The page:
Consider other instances, just in the past 12 months:

  • Rush Limbaugh calls Sandra Fluke a “slut” for testifying before Congress regarding contraception
  • Presidential Candidate Rick Santorum said, in regards to abortion in cases of rape that “women should make the best of a bad situation”
  • Kansas lawmaker, Pete DeGraaf, suggested that women should plan ahead for being raped by buying abortion-only policies in the same way that he keeps a spare tire in his car.
  • Legislatures across the country have introduced nearly 1,000 bills relating to female reproductive rights – nearly all of them designed to limit a woman’s ability to control her own medical decisions.  (SIDE NOTE: Don’t you find it remarkable that the same Congress so concerned with “Obamacare” taking healthcare decisions away from the individual is so ok with it when it comes to these issues?)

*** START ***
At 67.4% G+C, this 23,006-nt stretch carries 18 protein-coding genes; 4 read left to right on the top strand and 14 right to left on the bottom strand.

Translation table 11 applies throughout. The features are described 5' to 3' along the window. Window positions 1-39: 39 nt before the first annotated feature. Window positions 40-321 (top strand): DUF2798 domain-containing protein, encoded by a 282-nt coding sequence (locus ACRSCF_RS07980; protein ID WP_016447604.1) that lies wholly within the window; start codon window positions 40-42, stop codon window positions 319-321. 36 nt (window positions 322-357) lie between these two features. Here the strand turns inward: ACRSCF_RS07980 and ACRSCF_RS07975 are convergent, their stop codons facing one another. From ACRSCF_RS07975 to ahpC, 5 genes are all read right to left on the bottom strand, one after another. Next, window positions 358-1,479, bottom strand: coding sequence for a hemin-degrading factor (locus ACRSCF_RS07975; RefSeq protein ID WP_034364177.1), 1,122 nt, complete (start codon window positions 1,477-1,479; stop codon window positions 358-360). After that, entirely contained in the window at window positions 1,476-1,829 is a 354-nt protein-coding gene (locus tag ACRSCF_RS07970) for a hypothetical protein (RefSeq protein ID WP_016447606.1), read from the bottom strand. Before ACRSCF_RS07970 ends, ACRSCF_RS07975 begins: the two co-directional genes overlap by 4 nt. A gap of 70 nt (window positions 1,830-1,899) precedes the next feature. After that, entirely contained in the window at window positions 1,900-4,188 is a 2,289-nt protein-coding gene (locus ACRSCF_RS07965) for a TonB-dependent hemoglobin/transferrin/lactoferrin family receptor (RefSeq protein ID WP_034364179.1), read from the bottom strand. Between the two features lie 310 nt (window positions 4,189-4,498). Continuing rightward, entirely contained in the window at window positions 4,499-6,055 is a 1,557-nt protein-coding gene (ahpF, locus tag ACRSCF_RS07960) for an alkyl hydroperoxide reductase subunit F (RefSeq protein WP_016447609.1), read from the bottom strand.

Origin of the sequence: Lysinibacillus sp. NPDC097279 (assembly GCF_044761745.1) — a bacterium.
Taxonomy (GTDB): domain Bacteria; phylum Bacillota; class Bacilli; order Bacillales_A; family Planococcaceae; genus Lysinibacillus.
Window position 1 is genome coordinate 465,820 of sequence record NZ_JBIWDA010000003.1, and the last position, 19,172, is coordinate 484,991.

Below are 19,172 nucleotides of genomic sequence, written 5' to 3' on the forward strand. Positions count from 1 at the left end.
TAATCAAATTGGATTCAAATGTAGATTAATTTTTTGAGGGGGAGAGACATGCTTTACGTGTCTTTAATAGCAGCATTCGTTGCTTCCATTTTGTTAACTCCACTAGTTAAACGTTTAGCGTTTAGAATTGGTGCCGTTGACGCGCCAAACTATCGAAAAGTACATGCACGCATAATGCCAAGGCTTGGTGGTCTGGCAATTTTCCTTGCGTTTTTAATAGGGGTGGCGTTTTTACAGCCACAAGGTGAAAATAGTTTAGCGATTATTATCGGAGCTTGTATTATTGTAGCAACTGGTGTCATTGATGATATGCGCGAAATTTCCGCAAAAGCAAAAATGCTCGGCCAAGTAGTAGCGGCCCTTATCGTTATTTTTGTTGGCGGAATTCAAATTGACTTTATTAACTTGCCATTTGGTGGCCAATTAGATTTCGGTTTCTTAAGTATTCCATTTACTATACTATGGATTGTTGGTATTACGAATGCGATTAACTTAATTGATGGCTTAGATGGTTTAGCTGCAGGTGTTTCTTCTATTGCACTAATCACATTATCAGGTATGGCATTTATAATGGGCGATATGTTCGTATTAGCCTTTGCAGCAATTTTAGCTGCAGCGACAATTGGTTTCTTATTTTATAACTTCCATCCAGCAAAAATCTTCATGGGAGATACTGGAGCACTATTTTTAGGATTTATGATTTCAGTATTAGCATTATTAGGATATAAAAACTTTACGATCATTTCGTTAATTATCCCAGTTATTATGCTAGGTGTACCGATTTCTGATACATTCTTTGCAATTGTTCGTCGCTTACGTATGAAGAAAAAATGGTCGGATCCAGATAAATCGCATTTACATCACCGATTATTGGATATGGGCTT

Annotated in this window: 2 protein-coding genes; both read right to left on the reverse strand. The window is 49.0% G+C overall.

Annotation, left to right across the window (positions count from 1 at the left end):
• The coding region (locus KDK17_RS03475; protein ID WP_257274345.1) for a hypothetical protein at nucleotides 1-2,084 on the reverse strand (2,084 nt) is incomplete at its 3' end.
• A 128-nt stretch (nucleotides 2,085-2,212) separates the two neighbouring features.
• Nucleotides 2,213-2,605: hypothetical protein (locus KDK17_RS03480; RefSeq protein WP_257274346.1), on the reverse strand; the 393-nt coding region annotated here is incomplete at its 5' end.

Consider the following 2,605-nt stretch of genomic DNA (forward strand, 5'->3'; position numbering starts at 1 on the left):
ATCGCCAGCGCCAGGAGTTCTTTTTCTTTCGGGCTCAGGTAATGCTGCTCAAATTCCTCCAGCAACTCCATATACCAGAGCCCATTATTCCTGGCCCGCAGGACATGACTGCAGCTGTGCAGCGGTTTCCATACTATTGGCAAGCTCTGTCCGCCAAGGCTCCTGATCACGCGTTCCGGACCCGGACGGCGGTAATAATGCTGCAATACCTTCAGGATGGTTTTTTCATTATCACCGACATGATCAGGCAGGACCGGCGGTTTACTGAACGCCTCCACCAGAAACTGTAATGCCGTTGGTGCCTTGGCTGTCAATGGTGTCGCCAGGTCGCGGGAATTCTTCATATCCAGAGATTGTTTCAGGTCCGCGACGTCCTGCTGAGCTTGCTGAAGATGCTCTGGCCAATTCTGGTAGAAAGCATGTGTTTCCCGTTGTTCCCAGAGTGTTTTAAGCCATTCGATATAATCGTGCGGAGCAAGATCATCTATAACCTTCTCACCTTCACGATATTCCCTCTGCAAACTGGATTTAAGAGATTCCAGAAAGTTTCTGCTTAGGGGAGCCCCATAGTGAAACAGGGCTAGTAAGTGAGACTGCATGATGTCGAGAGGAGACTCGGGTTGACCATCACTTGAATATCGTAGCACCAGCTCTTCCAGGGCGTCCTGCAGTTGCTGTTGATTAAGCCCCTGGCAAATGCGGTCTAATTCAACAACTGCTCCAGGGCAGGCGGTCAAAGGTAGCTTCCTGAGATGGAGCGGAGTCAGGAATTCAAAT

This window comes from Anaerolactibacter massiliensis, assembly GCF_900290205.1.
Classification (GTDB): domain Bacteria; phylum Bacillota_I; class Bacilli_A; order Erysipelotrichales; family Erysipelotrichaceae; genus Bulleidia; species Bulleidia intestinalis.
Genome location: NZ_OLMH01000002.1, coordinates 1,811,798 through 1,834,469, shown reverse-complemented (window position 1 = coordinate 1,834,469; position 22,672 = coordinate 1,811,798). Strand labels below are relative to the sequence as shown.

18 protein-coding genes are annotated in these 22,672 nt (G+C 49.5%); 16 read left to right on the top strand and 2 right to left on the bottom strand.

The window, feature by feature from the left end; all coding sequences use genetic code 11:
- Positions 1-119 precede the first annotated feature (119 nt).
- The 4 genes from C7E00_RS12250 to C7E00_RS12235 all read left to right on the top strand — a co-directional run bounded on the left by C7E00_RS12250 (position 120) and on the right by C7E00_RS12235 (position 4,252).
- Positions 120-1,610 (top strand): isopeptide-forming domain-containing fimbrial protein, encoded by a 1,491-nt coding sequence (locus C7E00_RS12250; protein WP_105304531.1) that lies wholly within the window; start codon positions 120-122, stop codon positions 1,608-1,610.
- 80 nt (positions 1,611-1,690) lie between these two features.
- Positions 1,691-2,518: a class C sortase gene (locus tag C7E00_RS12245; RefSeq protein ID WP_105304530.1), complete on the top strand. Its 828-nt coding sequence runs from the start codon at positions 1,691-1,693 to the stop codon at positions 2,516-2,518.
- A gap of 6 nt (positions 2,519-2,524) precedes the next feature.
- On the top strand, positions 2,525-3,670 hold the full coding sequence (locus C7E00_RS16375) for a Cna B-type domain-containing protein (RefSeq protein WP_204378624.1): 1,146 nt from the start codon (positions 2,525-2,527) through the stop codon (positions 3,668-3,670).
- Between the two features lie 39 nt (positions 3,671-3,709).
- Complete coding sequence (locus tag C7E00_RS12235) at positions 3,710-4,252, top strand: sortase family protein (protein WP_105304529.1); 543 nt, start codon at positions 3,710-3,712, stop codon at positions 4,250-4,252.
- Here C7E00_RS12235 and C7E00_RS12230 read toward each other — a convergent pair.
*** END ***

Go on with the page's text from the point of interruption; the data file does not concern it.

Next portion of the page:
This isn’t about religious freedom.  This isn’t about one man making a gaffe.  This is about a group of people – mostly men – who have decided that the pre-1950s era limits on women’s freedoms were the way to go.  This is about a group of people who want to control a woman’s body.  It is terrifying to me that these people serve in our government and I shudder to think what the United States of America would look like if they were in charge.

I’ll close with the words of Eve Ensler, in her heartfelt and powerful letter to Congressman Akin on the Huffington Post today.

“You didn’t make some glib throw away remark. You made a very specific ignorant statement clearly indicating you have no awareness of what it means to be raped. And not a casual statement, but one made with the intention of legislating the experience of women who have been raped. Perhaps more terrifying: it was a window into the psyche of the GOP…Why don’t you spend your time ending rape rather than redefining it? Spend your energy going after those perpetrators who so easily destroy women rather than parsing out manipulative language that minimizes their destruction.”

My takeaways from yesterday…